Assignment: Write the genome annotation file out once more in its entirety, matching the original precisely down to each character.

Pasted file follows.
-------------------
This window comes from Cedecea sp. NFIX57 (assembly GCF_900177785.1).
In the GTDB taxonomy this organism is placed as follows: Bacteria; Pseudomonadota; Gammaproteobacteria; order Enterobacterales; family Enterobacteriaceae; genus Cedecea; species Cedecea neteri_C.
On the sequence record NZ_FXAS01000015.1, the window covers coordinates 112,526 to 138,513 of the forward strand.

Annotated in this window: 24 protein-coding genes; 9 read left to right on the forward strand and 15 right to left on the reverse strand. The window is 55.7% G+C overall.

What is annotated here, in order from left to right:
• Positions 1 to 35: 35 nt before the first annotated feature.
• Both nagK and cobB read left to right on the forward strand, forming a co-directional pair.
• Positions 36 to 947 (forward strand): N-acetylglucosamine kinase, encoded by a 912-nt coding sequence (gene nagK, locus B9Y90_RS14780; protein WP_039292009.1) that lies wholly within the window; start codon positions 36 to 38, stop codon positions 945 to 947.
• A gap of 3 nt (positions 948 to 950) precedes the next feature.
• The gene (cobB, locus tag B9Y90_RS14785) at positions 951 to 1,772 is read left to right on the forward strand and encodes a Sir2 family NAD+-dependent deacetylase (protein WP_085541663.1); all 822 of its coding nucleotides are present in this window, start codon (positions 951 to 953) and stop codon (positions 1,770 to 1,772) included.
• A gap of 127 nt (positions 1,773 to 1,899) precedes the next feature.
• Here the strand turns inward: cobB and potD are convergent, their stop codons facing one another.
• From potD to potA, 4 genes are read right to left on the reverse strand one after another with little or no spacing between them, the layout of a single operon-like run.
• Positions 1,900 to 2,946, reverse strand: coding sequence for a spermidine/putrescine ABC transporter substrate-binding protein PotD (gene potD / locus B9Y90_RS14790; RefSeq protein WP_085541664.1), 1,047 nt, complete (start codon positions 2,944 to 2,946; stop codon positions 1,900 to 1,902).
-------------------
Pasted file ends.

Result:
This window comes from Cedecea sp. NFIX57 (assembly GCF_900177785.1).
In the GTDB taxonomy this organism is placed as follows: Bacteria; Pseudomonadota; Gammaproteobacteria; order Enterobacterales; family Enterobacteriaceae; genus Cedecea; species Cedecea neteri_C.
On the sequence record NZ_FXAS01000015.1, the window covers coordinates 112,526 to 138,513 of the forward strand.

Annotated in this window: 24 protein-coding genes; 9 read left to right on the forward strand and 15 right to left on the reverse strand. The window is 55.7% G+C overall.

What is annotated here, in order from left to right:
• Positions 1 to 35: 35 nt before the first annotated feature.
• Both nagK and cobB read left to right on the forward strand, forming a co-directional pair.
• Positions 36 to 947 (forward strand): N-acetylglucosamine kinase, encoded by a 912-nt coding sequence (gene nagK, locus B9Y90_RS14780; protein WP_039292009.1) that lies wholly within the window; start codon positions 36 to 38, stop codon positions 945 to 947.
• A gap of 3 nt (positions 948 to 950) precedes the next feature.
• The gene (cobB, locus tag B9Y90_RS14785) at positions 951 to 1,772 is read left to right on the forward strand and encodes a Sir2 family NAD+-dependent deacetylase (protein WP_085541663.1); all 822 of its coding nucleotides are present in this window, start codon (positions 951 to 953) and stop codon (positions 1,770 to 1,772) included.
• A gap of 127 nt (positions 1,773 to 1,899) precedes the next feature.
• Here the strand turns inward: cobB and potD are convergent, their stop codons facing one another.
• From potD to potA, 4 genes are read right to left on the reverse strand one after another with little or no spacing between them, the layout of a single operon-like run.
• Positions 1,900 to 2,946, reverse strand: coding sequence for a spermidine/putrescine ABC transporter substrate-binding protein PotD (gene potD / locus B9Y90_RS14790; RefSeq protein WP_085541664.1), 1,047 nt, complete (start codon positions 2,944 to 2,946; stop codon positions 1,900 to 1,902).